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Legislative leaders propose funding all-day, every day kindergarten

Morris Area Elementary School Principal Ken Gagner (left) speaks with Rep. Paul Marquart, chair of the House Education Finance Committee, after a town hall meeting in Morris on Saturday, March 16, 2013.

MORRIS –- All-day, every day kindergarten could be a reality for all Minnesota students, if the priorities of the House Education Finance Committee make it into the final state budget.

“We have set a goal in our education finance committee: putting our kids on the path to the world's best workforce,” Rep. Paul Marquart, chair of the House Education Finance Committee, said at a town hall in Morris on Saturday.

“We're going to make sure that every single dime [of education funding] goes towards efforts and strategies that have a proven record of increasing teacher performance or closing the achievement gap,” he said.

To meet these goals, Marquart said his committee is going to emphasize putting money into programs like early childhood education, fully funding all day, every day kindergarten and making sure that all students are reading at grade level by third grade.

Other priorities for the committee will include more emphasis on identifying students who are “off-track” and aligning high schools with the state's higher education institutions to help prepare students for college or careers, said Marquart.

It will be important for all education funding to provide value to students, communities and the state to help eliminate the “public confidence gap” schools are facing, Marquart said.

“The day is done when we can just tell the public that we're just going to plop money on the formula,” he said. “I'm going to work to have language in the bill – we might call it a 'student achievement revenue' – that says you can use these dollars for things only that you're doing to hit these goals.”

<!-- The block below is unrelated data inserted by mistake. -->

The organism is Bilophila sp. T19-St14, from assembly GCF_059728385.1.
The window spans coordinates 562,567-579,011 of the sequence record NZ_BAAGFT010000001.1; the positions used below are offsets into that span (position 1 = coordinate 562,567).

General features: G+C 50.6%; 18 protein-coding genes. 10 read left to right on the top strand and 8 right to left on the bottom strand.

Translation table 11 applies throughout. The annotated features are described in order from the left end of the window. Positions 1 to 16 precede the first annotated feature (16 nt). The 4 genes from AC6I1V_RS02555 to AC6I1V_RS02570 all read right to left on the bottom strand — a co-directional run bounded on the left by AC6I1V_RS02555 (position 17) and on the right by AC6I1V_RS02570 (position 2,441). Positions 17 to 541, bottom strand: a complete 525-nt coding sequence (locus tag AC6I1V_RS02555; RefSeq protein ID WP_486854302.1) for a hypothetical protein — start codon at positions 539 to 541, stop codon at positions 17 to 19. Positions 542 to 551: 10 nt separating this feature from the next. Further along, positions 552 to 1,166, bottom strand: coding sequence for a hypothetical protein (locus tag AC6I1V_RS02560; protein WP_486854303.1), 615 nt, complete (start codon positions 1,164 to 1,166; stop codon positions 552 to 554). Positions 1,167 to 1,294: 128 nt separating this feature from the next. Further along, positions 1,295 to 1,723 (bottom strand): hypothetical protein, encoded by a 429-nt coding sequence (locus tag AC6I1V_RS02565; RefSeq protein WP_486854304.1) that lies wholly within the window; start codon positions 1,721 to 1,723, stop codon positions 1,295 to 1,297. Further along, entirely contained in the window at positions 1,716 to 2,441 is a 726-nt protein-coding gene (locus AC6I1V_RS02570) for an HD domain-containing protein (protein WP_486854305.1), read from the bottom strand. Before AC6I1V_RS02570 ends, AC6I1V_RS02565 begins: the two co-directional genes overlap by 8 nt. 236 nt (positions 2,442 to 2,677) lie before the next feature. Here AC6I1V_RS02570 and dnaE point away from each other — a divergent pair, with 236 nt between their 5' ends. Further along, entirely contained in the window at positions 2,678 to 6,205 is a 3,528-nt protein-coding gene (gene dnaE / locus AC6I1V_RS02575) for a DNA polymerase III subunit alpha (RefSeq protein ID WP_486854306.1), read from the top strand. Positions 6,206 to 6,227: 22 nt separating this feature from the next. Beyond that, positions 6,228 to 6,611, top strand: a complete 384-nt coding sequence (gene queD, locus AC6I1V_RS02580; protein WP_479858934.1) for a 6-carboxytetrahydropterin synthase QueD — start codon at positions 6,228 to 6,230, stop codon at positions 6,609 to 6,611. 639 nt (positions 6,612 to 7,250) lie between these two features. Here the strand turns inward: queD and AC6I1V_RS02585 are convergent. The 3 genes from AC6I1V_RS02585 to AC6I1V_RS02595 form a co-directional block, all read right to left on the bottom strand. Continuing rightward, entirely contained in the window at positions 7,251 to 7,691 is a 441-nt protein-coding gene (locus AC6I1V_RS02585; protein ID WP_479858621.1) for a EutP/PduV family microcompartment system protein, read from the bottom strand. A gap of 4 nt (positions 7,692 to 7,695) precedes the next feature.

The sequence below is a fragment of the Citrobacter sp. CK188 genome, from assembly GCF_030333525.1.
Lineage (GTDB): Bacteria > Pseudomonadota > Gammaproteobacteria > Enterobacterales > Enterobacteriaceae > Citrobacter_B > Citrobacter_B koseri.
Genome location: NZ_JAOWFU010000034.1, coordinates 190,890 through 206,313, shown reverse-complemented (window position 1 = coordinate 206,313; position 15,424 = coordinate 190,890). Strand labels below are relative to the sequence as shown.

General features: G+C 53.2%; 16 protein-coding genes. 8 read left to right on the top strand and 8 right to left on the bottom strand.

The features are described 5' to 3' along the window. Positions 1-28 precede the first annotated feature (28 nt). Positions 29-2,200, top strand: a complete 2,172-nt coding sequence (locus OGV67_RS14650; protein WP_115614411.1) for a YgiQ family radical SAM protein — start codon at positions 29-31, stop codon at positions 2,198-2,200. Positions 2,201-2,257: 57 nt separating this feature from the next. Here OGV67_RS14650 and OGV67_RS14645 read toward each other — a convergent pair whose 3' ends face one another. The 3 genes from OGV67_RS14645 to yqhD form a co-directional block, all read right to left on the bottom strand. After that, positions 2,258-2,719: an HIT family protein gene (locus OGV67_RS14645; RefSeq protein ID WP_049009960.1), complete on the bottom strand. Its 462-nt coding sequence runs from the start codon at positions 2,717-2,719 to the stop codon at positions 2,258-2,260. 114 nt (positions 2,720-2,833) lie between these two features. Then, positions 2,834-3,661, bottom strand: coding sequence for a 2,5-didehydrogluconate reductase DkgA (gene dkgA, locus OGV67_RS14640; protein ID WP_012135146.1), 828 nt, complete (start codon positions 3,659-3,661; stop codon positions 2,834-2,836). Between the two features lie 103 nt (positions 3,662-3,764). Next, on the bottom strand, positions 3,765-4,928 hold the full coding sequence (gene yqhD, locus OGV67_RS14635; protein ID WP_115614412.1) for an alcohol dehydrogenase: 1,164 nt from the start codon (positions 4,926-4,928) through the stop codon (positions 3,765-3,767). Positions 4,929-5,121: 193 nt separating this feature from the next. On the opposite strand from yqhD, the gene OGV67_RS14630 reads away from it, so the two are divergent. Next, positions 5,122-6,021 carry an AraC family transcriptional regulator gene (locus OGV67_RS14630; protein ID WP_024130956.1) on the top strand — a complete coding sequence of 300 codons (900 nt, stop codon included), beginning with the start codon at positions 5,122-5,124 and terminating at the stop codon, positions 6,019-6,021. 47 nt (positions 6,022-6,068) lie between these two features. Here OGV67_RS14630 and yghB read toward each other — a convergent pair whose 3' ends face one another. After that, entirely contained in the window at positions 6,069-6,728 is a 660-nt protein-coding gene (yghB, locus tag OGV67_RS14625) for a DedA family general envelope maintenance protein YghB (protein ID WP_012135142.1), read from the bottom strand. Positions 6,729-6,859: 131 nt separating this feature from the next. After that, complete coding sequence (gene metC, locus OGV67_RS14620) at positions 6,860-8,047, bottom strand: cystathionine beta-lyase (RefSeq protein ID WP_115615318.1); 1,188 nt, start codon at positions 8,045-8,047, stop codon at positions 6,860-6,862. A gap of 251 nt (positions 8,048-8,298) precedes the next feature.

Marquart said he also hopes to do away with the Graduation-Required Assessments for Diploma (GRAD) tests that students are required to pass and replace them with an assessment model that more accurately gauges both aptitude and college or career readiness.

Rep. Jay McNamar, who joined Marquart for the meeting, emphasized that education is a top priority for the DFL and that legislature is doing “everything we can” to make funding programs like all-day, every day kindergarten possible.

“If kids are successful in kindergarten, their chances of being successful in school is a high percentage. Not only do they graduate, but they stay out of trouble,” said McNamar.

Morris Area Superintendent Scott Monson said he appreciated the committee's commitment to all-day, every day kindergarten and liked the emphasis placed on helping students read at grade level. However, as a result of the federal sequestration, schools will receive less Title I funding which helps target math and reading education, Monson said.

“If we have a goal of closing that achievement gap... the sequestration with a decrease in Title I funding, that's oil and water,” concurred Pat Westby, superintendent of West Central Area Schools. “We're fighting against each other on that.”

Morris Area Elementary School Principal Ken Gagner encouraged Marquart to make sure the public is educated about why the GRAD tests are being abandoned so it doesn't appear that schools are lowering standards.

“What was disappointing about the GRAD tests was even if you passed them it still didn't say you were going to get to college and take that math class for credit,” Gagner said. “We really have to educate the public that we're not lowering standards, that we're simply getting a better system in place.”

What will happen with state funding will be more clear this week when the majority leadership in the House and Senate release their fiscal targets for the upcoming budget discussions.

Governor Mark Dayton has proposed a $343 million increase to education funding, but Marquart hopes legislative leaders will increase that amount.